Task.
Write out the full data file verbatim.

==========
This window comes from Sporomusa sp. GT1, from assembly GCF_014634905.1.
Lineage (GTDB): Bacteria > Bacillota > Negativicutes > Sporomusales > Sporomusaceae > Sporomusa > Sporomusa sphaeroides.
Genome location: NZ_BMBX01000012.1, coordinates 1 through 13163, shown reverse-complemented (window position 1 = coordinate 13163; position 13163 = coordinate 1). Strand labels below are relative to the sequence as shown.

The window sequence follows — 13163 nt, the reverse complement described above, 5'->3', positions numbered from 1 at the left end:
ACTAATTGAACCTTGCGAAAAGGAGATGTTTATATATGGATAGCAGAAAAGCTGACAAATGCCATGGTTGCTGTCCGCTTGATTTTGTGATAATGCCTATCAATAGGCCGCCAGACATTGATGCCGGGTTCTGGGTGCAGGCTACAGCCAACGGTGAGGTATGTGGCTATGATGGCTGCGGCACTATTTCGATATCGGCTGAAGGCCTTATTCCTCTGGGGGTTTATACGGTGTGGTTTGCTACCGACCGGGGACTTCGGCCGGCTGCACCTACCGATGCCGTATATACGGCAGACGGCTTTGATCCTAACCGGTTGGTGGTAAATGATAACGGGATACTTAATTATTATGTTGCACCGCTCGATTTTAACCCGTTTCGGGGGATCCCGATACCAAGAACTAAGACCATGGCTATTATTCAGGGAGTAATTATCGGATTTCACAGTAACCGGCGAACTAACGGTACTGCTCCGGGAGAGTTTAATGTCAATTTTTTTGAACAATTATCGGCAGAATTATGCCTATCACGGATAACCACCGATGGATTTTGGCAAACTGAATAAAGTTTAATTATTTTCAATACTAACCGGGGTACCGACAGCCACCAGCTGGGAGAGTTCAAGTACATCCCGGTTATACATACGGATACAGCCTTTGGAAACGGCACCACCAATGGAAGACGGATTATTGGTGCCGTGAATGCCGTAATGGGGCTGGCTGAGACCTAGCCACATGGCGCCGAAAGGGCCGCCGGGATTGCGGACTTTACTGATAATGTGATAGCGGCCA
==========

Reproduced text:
This window comes from Sporomusa sp. GT1, from assembly GCF_014634905.1.
Lineage (GTDB): Bacteria > Bacillota > Negativicutes > Sporomusales > Sporomusaceae > Sporomusa > Sporomusa sphaeroides.
Genome location: NZ_BMBX01000012.1, coordinates 1 through 13163, shown reverse-complemented (window position 1 = coordinate 13163; position 13163 = coordinate 1). Strand labels below are relative to the sequence as shown.

The window sequence follows — 13163 nt, the reverse complement described above, 5'->3', positions numbered from 1 at the left end:
ACTAATTGAACCTTGCGAAAAGGAGATGTTTATATATGGATAGCAGAAAAGCTGACAAATGCCATGGTTGCTGTCCGCTTGATTTTGTGATAATGCCTATCAATAGGCCGCCAGACATTGATGCCGGGTTCTGGGTGCAGGCTACAGCCAACGGTGAGGTATGTGGCTATGATGGCTGCGGCACTATTTCGATATCGGCTGAAGGCCTTATTCCTCTGGGGGTTTATACGGTGTGGTTTGCTACCGACCGGGGACTTCGGCCGGCTGCACCTACCGATGCCGTATATACGGCAGACGGCTTTGATCCTAACCGGTTGGTGGTAAATGATAACGGGATACTTAATTATTATGTTGCACCGCTCGATTTTAACCCGTTTCGGGGGATCCCGATACCAAGAACTAAGACCATGGCTATTATTCAGGGAGTAATTATCGGATTTCACAGTAACCGGCGAACTAACGGTACTGCTCCGGGAGAGTTTAATGTCAATTTTTTTGAACAATTATCGGCAGAATTATGCCTATCACGGATAACCACCGATGGATTTTGGCAAACTGAATAAAGTTTAATTATTTTCAATACTAACCGGGGTACCGACAGCCACCAGCTGGGAGAGTTCAAGTACATCCCGGTTATACATACGGATACAGCCTTTGGAAACGGCACCACCAATGGAAGACGGATTATTGGTGCCGTGAATGCCGTAATGGGGCTGGCTGAGACCTAGCCACATGGCGCCGAAAGGGCCGCCGGGATTGCGGACTTTACTGATAATGTGATAGCGGCCA